There is a point of agreement between Arab researchers and intellectuals on the failure of the nation-state—the “postcolonial” state—to build healthy and proper relationships with its citizens, individually and collectively, based on equal, active citizenship. Arab Shiites have been among the social groups most vulnerable to marginalization and discrimination, often on religious, sectarian, or nationalistic grounds.
Arab Shiites have been among the social groups most vulnerable to marginalization and discrimination, often on religious, sectarian, or nationalistic grounds.
This is a truth practically absent in the political and intellectual discourse of the Levant, Iraq, the Arabian Peninsula, and Yemen—areas where Shiites are present en masse. Governments and prevailing regimes are in a state of denial, while the sectarian divide that split the region in its entirety, as a result of the regional axis struggle, obscures the lessons and facts learned in those years and decades.
At the Lowest Rung of the Social Ladder
In Lebanon, Arab Shiites became known for being disenfranchised and, from Lebanese Independence in 1943 until the 1970s, hung onto the bottom rung of Lebanon’s social ladder. They did not enjoy health and educational services, job opportunities, nor representation commensurate with their “citizenship” and their percentage of the country’s population.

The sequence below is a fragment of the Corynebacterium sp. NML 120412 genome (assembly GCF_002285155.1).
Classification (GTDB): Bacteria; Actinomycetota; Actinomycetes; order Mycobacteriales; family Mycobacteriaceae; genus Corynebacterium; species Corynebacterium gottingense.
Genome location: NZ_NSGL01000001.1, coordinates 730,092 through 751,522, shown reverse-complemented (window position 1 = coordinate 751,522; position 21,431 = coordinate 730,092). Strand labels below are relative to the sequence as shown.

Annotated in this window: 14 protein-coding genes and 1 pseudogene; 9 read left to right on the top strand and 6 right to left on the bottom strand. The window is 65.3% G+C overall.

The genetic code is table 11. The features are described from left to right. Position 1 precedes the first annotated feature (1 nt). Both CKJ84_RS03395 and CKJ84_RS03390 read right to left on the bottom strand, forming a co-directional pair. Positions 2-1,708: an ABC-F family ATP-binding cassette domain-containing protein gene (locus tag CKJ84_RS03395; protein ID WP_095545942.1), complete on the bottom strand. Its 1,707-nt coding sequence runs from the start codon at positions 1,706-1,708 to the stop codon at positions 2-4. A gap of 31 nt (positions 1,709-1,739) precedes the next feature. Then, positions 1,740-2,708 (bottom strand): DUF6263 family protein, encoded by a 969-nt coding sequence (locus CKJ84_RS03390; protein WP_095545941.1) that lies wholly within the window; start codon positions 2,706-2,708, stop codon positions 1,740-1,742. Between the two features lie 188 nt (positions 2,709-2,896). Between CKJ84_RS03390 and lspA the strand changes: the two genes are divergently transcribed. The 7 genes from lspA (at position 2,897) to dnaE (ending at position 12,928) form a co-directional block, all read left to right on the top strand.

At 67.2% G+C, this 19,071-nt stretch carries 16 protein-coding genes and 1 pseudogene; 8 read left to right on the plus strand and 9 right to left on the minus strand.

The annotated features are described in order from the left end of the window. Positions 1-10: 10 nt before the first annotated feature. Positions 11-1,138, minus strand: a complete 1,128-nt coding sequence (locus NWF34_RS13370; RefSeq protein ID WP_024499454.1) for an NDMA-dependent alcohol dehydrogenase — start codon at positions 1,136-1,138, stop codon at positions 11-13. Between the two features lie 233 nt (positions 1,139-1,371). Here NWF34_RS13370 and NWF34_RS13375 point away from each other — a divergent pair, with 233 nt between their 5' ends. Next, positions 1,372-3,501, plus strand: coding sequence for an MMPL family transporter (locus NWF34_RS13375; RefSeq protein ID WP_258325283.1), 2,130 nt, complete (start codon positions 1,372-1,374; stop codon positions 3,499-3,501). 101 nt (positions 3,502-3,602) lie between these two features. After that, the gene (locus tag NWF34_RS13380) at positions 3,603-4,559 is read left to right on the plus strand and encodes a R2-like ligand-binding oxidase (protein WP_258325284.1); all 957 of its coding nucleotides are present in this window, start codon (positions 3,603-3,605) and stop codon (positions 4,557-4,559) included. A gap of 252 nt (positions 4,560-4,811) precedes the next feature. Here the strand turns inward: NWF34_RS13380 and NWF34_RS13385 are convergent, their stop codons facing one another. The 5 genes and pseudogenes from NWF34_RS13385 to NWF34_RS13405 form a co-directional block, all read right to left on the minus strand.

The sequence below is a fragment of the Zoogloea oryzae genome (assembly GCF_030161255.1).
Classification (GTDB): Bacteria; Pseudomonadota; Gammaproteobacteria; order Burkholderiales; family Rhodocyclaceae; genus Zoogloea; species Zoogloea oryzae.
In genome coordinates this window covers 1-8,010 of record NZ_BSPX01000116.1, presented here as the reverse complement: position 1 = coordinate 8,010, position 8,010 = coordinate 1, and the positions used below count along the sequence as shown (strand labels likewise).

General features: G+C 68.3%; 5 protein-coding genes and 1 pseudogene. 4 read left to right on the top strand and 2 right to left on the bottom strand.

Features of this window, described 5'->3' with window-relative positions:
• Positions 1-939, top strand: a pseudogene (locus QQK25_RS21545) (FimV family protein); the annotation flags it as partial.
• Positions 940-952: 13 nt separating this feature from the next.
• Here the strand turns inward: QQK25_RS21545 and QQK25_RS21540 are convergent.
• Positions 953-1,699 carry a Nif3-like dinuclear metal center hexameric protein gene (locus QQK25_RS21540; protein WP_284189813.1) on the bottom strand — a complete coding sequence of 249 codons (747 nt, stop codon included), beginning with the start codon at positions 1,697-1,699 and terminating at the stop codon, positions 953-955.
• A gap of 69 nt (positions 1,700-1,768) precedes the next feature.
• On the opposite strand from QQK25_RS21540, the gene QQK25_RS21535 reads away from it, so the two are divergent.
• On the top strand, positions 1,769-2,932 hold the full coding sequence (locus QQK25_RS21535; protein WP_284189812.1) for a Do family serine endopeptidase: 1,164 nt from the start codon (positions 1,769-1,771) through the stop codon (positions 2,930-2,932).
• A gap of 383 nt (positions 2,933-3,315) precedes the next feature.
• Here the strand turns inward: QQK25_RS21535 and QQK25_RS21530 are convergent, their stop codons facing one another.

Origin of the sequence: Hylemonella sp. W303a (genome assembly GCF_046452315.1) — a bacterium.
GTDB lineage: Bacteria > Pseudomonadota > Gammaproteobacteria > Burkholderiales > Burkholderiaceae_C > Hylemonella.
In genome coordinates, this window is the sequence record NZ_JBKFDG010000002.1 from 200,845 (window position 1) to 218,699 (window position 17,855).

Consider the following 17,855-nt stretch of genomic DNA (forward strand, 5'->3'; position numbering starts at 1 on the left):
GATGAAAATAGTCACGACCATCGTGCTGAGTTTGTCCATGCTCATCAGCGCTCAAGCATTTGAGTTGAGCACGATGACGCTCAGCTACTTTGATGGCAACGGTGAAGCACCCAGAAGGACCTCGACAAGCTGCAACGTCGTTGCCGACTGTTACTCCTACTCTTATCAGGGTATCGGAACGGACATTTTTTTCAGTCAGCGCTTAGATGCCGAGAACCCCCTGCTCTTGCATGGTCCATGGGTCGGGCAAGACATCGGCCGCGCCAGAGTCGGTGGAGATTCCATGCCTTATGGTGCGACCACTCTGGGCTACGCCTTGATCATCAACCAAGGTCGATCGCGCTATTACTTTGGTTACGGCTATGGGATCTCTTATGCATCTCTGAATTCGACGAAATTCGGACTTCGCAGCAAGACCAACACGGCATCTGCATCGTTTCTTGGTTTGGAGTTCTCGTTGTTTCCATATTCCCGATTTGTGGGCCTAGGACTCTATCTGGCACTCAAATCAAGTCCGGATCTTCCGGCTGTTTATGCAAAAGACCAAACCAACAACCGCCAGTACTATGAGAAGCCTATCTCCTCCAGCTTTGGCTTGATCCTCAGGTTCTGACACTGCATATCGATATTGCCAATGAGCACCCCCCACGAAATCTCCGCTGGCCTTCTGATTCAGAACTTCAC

A handful of families accounted for the lion’s share of the Shiite slice in the cake of Lebanese authority, which is distributed among sects. Even the movement launched in 1974 by one of their most prominent figures, Imam Musa al-Sadr, carried a name reflective of this – Movement of the Deprived – before it became known as the Amal Movement, headed today by Nabih Berri.
Shiites in Iraq were thrown in similar waters after the Kingdom of Iraq’s collapse and especially after Saddam Hussein took power and the outbreak of the war with Iran a year after the victory of the Islamic Revolution there. The first and largest Shiite revolts against the ruling Ba’ath party in the southern provinces of Iraq in 1991 would be met with the most violent campaigns of abuse and repression, and the Shiites of Iraq would thereafter become subjected to a new wave of exclusion and discrimination.
The first and largest Shiite revolts against the ruling Ba’ath party in the southern provinces of Iraq in 1991 would be met with the most violent campaigns of abuse and repression.
In the Arabian Peninsula, and especially in the Kingdom of Saudi Arabia, Shiites are second class citizens. Saudi Arabia has turned Wahhabism and all that it preaches – its sheikhs’ fatwas, and its casting of Shiites as “rejectors” or rawafid – into government policy., The effects of this exclusionary approach extended in varying degrees to other Gulf and Arab countries. Discrimination reached unprecedented levels in Bahrain but remained at much lower levels in Kuwait and Oman.